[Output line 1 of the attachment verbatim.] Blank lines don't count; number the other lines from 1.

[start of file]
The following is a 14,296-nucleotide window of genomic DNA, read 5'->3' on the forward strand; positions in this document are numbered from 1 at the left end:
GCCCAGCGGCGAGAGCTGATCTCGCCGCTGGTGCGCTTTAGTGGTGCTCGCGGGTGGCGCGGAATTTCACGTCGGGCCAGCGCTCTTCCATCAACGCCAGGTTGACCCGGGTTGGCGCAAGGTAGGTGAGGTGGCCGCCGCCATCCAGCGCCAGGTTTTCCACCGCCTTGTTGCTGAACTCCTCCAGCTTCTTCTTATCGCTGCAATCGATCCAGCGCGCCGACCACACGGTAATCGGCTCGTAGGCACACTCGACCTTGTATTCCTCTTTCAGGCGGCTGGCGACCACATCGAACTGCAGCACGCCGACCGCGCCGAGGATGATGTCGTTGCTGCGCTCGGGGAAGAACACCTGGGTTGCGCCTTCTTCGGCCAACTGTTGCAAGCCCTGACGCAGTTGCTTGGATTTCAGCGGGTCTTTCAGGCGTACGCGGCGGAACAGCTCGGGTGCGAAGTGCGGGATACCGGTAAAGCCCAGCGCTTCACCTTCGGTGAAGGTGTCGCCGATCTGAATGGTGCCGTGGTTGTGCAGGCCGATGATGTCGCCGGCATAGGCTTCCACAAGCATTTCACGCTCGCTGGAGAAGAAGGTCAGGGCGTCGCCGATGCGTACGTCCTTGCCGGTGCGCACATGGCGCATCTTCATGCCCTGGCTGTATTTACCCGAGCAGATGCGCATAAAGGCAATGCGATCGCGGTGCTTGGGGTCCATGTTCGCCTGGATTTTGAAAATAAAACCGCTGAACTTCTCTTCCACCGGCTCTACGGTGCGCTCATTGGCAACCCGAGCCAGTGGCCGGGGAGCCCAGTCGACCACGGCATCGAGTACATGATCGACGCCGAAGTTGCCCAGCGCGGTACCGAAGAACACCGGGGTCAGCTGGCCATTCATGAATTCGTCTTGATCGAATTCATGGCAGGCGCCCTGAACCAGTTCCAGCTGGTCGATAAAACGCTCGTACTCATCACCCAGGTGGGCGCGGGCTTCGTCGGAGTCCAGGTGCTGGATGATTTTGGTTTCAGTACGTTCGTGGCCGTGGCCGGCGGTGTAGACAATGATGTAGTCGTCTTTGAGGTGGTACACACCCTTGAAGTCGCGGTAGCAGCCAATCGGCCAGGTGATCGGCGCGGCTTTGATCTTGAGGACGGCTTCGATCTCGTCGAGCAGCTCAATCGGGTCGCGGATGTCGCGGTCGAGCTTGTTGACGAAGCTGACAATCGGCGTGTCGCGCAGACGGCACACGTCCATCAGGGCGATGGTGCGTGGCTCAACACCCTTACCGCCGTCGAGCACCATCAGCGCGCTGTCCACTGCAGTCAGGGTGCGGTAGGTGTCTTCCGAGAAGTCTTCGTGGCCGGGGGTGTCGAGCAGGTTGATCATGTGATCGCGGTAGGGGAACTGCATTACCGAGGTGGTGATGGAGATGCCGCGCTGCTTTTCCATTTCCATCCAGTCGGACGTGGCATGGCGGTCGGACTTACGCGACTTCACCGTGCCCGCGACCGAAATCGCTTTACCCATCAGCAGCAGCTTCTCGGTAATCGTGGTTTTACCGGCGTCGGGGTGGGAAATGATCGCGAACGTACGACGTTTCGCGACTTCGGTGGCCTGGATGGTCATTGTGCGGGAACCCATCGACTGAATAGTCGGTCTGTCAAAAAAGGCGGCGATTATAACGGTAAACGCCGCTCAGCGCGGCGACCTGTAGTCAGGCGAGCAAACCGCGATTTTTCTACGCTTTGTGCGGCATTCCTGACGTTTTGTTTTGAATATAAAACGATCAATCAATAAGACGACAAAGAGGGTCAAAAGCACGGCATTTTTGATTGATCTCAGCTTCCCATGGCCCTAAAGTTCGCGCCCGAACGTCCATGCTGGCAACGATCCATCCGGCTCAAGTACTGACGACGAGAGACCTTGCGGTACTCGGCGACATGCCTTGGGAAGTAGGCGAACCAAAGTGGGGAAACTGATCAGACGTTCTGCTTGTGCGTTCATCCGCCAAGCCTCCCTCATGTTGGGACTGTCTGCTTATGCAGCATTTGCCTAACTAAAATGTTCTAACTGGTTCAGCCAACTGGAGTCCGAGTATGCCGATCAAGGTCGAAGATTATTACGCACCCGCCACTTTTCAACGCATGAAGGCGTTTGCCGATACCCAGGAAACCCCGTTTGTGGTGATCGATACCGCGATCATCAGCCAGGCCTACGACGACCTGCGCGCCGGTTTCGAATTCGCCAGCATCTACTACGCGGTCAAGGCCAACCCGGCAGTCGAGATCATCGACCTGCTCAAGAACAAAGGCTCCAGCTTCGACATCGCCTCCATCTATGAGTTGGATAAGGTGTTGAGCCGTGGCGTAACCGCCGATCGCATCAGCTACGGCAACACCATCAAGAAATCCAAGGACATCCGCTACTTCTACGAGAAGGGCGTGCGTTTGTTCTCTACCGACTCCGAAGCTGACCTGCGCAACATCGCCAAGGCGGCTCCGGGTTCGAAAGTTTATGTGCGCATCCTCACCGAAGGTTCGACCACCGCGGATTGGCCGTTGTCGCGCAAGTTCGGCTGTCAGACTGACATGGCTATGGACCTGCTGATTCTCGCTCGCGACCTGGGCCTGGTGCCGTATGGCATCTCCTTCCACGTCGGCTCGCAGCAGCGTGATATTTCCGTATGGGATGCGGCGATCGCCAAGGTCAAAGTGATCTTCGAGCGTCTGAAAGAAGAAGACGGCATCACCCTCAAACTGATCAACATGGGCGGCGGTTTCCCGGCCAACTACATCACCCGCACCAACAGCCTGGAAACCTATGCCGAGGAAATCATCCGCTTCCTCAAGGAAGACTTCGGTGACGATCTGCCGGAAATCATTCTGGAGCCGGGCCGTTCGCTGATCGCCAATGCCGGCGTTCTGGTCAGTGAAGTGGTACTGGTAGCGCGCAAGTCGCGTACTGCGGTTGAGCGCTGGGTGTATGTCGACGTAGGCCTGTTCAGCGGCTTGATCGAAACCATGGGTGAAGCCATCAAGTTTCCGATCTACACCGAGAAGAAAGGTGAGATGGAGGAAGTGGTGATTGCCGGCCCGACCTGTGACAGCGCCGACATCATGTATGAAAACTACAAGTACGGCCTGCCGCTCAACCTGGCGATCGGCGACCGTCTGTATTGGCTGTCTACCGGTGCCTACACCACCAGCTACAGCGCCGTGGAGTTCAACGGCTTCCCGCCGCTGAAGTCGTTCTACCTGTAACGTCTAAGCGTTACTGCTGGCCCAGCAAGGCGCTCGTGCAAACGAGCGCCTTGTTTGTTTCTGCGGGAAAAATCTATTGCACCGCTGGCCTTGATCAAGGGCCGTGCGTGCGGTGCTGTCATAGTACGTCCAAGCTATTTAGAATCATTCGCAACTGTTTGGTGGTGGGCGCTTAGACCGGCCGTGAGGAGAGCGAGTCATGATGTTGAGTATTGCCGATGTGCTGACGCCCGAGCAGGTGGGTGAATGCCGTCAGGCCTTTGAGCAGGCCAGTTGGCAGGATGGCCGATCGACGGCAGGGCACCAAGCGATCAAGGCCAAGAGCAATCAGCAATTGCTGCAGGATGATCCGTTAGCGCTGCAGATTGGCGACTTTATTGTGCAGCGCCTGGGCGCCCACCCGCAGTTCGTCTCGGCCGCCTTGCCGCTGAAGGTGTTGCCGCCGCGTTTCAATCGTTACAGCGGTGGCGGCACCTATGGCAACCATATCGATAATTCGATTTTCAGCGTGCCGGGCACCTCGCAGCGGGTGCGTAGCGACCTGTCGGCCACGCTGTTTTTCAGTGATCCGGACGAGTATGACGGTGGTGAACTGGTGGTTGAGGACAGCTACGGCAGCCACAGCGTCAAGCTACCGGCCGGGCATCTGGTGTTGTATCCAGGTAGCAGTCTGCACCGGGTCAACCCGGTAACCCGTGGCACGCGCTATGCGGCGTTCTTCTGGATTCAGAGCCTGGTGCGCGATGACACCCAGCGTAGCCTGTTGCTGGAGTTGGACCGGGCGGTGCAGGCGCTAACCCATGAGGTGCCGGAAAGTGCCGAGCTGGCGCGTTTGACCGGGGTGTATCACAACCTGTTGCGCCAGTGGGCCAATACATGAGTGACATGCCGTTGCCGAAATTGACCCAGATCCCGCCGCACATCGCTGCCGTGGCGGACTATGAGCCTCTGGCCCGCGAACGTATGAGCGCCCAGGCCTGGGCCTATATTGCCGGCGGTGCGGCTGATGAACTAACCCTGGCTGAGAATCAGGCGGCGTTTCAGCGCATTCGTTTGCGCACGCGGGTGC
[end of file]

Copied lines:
The following is a 14,296-nucleotide window of genomic DNA, read 5'->3' on the forward strand; positions in this document are numbered from 1 at the left end: